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February 22, 2001
Why this tamasha?
Why do we always turn everything into an overbearing tamasha? Even the biggest of tragedies or the most soul-churning of calamities ends up looking like a full-fledged production out here. Whether it is the Bhopal gas leak or a tragic war on our borders, we tend to respond in the same silly way. With too much melodrama.
Every time we have had a natural calamity of enormous dimensions, be it the Orissa flash floods or a high intensity earthquake as in Gujarat, we go over the top dealing with it. We are rarely serious. Our response is often insensate and childish. A savage and bloody caste riot in Bihar and a surcharged communal flashpoint as in Ayodhya get the same treatment. For we have this unerring capability to turn any tragedy, however serious it may be, into a huge song and dance. As a result, nothing is ever taken seriously. Everything is grist to the mill. Every death unfurls yet another political rhetoric.
Bhopal was gruesome. Thousands of lives were lost in what was possibly the world's ghastliest environmental disaster. Thousands survived, sick and genetically injured forever, to keep the pain alive. Yet its frightening long-term impact remains untold till today and those who were guilty of one of the worst crimes of all time still walk around as free men. Companies like Union Carbide continue to risk the lives of innocent citizens all over the world and no one, truly speaking, gives a damn. Instead, what we get are sloppy romantic movies, silly half-baked novels and didactic poems and plays about the gas leak that would make any sensible person want to puke.
Kargil was another tragedy that claimed many lives. It was a sad and particularly painful episode in our political history but within weeks of the crisis we had reduced the whole thing into a ridiculous charade. High melodrama and preposterous dialogue- baazi in the movies, hugely theatrical speeches by political leaders who have never ventured outside their own constituencies, and a turgid play staged by the redoubtable Aamir Raza Husain, always ready to cash in on any such opportunity, managed to morph one of the greatest human tragedies of our time into a ludicrous vaudeville act pampering to closet jingoism. As a reward, guess what, Husain got a Padma Shri this time!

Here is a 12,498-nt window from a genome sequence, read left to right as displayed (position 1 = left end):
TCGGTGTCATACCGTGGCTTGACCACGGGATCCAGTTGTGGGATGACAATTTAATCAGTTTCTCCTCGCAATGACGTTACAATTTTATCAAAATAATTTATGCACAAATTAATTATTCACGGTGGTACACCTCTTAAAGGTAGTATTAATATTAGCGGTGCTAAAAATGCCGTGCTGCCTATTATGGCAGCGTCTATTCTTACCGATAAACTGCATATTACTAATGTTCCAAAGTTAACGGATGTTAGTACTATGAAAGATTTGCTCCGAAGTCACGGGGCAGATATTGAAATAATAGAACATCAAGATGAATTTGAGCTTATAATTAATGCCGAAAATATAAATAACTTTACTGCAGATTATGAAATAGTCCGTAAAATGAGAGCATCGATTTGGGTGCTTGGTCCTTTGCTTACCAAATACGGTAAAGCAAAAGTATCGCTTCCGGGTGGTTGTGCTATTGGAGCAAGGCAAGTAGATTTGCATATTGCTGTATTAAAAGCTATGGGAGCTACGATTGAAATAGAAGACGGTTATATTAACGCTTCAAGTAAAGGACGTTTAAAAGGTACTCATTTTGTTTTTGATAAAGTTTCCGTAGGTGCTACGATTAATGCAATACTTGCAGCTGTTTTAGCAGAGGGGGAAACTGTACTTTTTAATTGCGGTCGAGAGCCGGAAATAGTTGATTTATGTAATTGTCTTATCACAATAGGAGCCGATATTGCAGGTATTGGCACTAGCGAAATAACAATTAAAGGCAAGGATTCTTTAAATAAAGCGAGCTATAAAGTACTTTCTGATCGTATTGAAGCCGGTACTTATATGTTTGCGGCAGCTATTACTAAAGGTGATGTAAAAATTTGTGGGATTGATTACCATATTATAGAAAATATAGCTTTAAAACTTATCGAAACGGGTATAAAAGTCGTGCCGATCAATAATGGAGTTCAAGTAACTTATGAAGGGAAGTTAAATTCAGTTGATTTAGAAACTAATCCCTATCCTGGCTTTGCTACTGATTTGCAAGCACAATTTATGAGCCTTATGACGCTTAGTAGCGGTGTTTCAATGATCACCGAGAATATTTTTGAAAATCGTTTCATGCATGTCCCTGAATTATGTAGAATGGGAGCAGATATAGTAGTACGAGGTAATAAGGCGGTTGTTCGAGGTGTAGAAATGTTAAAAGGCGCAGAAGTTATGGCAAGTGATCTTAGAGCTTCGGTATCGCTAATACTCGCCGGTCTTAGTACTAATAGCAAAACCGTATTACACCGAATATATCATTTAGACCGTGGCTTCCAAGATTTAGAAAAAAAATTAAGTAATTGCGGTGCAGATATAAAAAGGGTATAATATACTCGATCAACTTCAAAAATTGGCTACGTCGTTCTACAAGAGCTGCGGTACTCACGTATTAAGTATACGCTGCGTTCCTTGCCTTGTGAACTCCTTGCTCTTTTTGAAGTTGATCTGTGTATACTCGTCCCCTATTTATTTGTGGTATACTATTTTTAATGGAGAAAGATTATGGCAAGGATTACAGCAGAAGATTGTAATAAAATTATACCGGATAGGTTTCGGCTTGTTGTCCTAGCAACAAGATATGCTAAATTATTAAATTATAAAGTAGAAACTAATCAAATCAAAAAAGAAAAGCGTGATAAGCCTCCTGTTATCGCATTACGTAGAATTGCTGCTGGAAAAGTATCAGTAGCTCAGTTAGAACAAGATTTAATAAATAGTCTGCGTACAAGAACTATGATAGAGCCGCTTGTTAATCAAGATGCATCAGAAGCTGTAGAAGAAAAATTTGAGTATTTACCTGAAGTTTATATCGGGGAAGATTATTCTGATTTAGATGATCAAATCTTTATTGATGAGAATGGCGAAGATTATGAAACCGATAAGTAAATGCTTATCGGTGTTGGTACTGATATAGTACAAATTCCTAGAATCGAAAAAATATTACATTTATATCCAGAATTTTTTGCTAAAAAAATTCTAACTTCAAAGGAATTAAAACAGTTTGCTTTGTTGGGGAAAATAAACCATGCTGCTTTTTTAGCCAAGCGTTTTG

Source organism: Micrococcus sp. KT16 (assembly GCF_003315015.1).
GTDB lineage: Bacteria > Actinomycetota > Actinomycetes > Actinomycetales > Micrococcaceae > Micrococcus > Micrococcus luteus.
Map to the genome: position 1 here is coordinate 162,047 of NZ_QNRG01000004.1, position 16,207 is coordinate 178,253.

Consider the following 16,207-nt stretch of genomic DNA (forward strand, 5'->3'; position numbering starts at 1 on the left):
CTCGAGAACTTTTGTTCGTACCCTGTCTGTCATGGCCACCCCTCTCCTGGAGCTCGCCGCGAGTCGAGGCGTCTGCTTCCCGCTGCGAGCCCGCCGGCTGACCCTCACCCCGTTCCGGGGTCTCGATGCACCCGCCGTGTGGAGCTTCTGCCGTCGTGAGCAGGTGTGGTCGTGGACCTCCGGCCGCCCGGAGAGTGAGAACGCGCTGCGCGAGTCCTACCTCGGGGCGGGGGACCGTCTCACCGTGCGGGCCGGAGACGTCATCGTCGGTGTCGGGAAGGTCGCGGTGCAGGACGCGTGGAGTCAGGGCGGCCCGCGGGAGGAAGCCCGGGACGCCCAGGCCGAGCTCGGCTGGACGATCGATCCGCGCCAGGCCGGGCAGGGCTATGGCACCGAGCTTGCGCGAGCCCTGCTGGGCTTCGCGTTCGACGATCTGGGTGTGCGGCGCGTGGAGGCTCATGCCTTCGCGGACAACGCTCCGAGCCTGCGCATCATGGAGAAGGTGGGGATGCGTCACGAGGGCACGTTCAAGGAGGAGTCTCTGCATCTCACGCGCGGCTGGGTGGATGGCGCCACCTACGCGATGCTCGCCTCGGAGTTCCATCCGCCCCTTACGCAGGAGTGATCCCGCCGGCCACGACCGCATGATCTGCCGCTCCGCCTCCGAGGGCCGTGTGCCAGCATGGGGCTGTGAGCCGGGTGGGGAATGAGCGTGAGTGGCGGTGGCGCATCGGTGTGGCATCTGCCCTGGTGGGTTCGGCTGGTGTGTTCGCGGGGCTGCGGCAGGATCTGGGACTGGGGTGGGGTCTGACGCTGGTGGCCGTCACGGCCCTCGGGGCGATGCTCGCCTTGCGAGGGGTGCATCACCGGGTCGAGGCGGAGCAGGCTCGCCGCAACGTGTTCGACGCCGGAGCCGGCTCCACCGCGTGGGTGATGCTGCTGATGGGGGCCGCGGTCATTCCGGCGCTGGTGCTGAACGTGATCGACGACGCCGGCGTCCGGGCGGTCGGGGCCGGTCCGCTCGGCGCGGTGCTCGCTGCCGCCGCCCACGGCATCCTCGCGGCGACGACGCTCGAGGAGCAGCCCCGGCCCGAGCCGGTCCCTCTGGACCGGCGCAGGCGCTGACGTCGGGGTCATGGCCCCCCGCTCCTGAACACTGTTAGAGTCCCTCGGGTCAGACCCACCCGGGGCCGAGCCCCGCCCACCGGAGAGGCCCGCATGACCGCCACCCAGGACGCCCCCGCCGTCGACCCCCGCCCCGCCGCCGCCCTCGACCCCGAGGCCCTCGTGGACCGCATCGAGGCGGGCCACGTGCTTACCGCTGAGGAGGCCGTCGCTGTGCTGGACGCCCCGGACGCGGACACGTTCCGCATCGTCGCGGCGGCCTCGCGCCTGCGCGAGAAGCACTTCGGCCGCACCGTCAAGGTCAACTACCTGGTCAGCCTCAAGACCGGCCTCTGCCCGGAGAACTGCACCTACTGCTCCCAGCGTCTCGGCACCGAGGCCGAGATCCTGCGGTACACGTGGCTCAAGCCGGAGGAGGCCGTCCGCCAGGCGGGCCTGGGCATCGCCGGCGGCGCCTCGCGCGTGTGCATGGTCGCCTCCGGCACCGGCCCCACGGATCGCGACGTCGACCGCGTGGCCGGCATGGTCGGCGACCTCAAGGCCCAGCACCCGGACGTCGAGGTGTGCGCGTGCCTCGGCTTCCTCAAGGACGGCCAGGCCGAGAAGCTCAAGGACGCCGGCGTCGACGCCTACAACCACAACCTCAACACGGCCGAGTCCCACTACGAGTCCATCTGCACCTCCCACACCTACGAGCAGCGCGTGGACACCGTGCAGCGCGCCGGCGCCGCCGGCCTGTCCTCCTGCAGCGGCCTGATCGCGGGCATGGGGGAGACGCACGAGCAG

Gujarat is even worse. The earthquake there has destroyed thousands of crores worth of property and killed off, if the Defence Minister is correct, more than a 100,000 people to leave what was one of the nation's most advanced states in complete shambles. Millions more have lost their livelihood. But instead of dedicating our efforts towards swift and noiseless reconstruction activity, we are back to staging our usual mindless tamashas. Birthday parties are turning into instant fund raisers. Socialite wives are holding kitty parties to collect aid. The usual gaggle of page 3 celebrities are hogging headlines by putting up art auctions and movie star nights to pick up money that may or may not eventually reach the people they are meant for. But they will certainly get the sponsors photo ops in the newspapers. Audio cassette companies are making huge money flooding the traumatised state with recounted horror tales of the morning after.
It is nothing but sheer exploitation. Photo journalists get awards for their pictures. Playwrights get Padma Shris for their melodramatic garbage. Movie stars get acclaimed for their sense of social responsibility. Businessmen get their pictures into the colour supplements. Politicians look appropriately grief-stricken on location. It is a wonderful opportunity for every carpetbagger.
What we need to acquire is a dignified response to grief and pain. We need the State to respond swiftly and adequately to a crisis. But with minimum fuss and maximum impact. We need corrective action so that such tragedies do not recur and, even if they cannot be entirely avoided, as in the case of natural calamities, at least we should be better prepared to deal with them. In other words, what we need is a mature, informed response strategy.
We must remember that grief is not a spectacle. We are not catering here to voyeurs. We are dealing with human tragedy, with death. Every time a politician jets in with his gaggle of sycophants and photographers in tow, the entire State machinery is put under further strain. The aircraft and choppers meant for relief work are pressed into service for VIP duty. The police force, already under considerable strain, stops aiding the rescue and relief efforts and turns it attention towards providing security. The normal work goes for a toss every time a leader stops by and expects to be fussed over. No one can dare say this to their faces because they do not want the aid to dry up. But everyone prays that they be left alone to put together the shattered bits and pieces of their lives with the help of the local NGOs.
So give but give quietly, with no tamasha. Those who are in desperate need can do with your money, your old clothes, used utensils, other household stuff. But they can easily do without all your singing and dancing, your silly birthday bashes, your cocktail parties, your art auctions, the tearful dialogues in your movies, the silly poems you are dying to read out. Stop giving long lectures on what you are doing. Instead, go out and help those who are actually trying to make things easier for those in pain. Stop using the word charity. Focus on help, support, aid. No one needs your pity. They need real things to put their lives back on the rail.
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